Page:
Nano4CaRE (Nanoparticles for Cancer Radiotherapy Enhancement)
Despite significant advances in diagnosis and treatment, cancer represents the second most important cause of death and morbidity in Europe, with more than 3.7 million new cases and 1.9 million deaths each year. Moreover, although cancer can occur at any age, it is much more common in older people and the risk of developing cancer increases significantly over the age of 50.
The causes of cancer are multi-factorial and the most common treatments include combinations of surgery, radiotherapy and chemotherapy. Acquired drug resistance and acute side effects are the major drawbacks of chemotherapy. Similarly, radiotherapy also results in significant side effects and damage to surrounding tissues. These problems have led researchers to investigate the targeting of chemotherapy drugs or compounds capable of absorbing X-rays (known as radiosensitisers) to cancer cells with the aim of increasing the effectiveness of the therapeutic agent and reducing its side effects.
Nanotechnology, the study and application of materials at atomic and molecular scales, offers exciting opportunities to transform the diagnosis and treatment of cancer through innovative therapeutic application of nanomaterials. Triphenylphosphonium (TPP) cations are known to be preferentially accumulated by the mitochondria of cancer cells and research at SHU and the OU has demonstrated that attachment of TPP-groups to gold nanoparticles (AuNPs) facilitates their selective accumulation into cancer cells (SHU) and selective toxicity towards cancer cells (OU). Thus, acute 3 hr exposure of HSC3 human oral squamous cell carcinoma cells to 30 g/ml TPP-AuNPs resulted in over 90% death in clonogenic assays, while identical treatment of normal human HaCaT keratinocytes resulted in no toxicity. At the OU, X-ray irradiation of 10g/ml TPP-AuNP-exposed HSC3 cells demonstrated weak radiosensitisation, with increased selectivity for cancer cells.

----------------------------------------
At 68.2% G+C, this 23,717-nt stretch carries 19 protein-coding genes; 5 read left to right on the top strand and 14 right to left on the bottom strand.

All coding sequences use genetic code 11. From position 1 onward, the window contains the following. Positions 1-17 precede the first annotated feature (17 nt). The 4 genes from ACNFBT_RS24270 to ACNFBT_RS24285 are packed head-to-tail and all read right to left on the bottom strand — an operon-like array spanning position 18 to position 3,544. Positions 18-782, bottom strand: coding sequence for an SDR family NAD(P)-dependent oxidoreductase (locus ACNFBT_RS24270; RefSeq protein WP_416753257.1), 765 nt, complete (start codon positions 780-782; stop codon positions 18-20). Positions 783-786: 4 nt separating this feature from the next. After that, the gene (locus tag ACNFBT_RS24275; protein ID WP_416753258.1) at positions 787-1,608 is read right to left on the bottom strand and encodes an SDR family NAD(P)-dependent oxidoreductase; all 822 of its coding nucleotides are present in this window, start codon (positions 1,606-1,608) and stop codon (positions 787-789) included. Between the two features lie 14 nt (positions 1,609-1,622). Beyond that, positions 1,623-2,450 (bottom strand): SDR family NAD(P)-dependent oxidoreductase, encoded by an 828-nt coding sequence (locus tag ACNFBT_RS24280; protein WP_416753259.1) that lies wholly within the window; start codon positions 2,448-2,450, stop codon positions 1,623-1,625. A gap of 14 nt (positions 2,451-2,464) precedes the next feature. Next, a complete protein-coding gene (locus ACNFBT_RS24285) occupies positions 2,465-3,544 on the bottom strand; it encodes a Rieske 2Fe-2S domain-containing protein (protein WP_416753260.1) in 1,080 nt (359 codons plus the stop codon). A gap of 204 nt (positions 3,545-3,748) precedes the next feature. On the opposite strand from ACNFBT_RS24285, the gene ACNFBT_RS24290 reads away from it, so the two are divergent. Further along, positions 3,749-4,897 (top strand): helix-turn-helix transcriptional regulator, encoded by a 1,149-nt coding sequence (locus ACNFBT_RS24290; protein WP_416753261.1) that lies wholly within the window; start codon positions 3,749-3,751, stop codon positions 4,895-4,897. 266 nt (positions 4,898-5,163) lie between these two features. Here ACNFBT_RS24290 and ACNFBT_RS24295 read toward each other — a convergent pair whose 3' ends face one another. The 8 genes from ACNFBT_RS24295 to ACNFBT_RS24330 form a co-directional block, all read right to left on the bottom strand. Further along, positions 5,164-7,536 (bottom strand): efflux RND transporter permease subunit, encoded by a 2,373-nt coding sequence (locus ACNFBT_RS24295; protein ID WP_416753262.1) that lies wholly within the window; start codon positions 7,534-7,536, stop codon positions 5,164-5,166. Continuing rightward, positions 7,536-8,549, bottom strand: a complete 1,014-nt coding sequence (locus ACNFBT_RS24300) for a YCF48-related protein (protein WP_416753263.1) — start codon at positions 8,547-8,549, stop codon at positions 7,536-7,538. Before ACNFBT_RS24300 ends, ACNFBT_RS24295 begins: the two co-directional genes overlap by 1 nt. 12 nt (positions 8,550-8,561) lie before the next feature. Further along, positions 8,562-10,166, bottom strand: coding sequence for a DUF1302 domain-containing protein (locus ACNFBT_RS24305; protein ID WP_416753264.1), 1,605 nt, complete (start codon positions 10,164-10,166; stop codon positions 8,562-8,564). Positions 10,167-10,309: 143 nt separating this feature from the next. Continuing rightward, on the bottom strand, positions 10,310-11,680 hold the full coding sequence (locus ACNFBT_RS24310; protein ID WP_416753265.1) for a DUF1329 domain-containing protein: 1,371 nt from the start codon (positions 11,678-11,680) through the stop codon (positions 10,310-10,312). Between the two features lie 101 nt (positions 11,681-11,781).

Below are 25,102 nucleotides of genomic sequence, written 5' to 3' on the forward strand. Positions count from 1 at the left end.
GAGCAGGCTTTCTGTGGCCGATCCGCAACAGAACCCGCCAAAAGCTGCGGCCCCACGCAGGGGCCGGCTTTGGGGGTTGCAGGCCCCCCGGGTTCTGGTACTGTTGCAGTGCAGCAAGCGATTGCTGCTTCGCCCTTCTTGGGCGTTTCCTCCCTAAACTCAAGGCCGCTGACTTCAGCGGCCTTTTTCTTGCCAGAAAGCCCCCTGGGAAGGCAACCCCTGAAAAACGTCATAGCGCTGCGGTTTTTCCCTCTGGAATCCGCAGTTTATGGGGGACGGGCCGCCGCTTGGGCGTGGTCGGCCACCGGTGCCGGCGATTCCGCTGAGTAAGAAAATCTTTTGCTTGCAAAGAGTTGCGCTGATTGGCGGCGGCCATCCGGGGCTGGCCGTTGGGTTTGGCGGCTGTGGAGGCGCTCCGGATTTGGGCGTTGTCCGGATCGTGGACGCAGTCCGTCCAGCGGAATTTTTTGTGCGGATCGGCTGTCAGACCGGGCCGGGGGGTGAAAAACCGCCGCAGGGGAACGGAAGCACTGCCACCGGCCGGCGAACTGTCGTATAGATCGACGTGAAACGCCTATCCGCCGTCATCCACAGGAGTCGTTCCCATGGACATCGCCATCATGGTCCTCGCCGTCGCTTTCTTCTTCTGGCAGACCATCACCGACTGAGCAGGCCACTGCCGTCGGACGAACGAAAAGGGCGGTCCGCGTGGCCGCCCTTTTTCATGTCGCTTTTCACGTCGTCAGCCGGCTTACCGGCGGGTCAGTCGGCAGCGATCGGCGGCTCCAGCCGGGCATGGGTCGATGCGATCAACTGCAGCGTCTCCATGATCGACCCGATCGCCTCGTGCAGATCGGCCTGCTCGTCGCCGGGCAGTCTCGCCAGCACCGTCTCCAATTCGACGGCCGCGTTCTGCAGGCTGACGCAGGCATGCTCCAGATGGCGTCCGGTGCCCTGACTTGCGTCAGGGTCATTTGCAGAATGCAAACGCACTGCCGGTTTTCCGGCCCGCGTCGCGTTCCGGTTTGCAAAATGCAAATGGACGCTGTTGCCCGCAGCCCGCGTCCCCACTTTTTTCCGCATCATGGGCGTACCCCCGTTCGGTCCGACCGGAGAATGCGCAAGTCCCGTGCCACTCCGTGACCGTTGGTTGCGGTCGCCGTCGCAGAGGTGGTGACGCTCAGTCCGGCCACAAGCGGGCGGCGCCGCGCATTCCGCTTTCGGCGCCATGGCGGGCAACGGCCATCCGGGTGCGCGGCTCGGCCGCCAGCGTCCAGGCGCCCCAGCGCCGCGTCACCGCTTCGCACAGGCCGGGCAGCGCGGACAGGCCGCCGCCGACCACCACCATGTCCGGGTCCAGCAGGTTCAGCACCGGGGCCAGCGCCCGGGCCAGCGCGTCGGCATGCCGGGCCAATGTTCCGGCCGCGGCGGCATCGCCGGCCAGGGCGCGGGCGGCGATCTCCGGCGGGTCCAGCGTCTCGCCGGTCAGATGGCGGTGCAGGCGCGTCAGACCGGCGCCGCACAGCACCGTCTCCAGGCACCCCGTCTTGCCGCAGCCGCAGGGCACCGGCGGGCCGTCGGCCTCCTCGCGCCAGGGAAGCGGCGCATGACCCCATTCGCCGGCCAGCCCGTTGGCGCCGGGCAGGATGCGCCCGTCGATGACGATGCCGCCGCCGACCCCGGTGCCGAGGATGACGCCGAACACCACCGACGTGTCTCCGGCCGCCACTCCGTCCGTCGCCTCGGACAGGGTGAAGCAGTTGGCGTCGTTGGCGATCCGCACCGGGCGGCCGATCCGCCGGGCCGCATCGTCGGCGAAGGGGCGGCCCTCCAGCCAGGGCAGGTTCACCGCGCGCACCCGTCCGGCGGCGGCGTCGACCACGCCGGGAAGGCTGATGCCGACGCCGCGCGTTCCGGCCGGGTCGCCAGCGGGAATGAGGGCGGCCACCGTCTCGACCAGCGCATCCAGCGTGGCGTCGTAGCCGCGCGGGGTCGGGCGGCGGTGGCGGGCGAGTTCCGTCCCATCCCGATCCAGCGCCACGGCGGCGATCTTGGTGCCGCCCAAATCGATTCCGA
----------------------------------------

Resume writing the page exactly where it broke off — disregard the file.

Multiscale molecular dynamics simulations at the OU revealed that lowering the ligand density on AuNPs, to a point where water molecules can freely diffuse to the AuNP surface, substantially improves radiosensitisation [Haume 2018 DOI: 10.1140/epjd/e2018-90050-x]. Therefore, in this Nano4CaRE application, we will determine the optimum TPP density of these promising anti-cancer AuNPs to yield a powerful cancer- selective chemo-radiosensitiser.
Despite recent advances in cell biology, the effectiveness of most nanoparticle-based cancer therapies are determined in 2D cell culture models. However, in a living organism the cellular environment is a 3D system. Consequently, there is growing interest in investigating the interaction of nanoparticles with 3D in vitro models. As part of a separate project, Dr Cross has developed 3D cancer models that can be used to assess several parameters of nanoparticle cancer therapeutics. Inclusion of immune cells in this model would improve its resemblance to in vivo tumours, which interact with immune cells to prevent immune surveillance and destruction of the tumour.
Dr Leyland brings expertise of immunotherapies for cancer and is currently investigating the immuno-inhibitory mechanisms of cancer and co-cultures of immune cells and cancer cells, which will be combined with Cross’s model. The behaviour of nanoparticle-based cancer therapeutics and radiosensitisers under these more realistic conditions has never been explored previously and represents a major advantage of this project.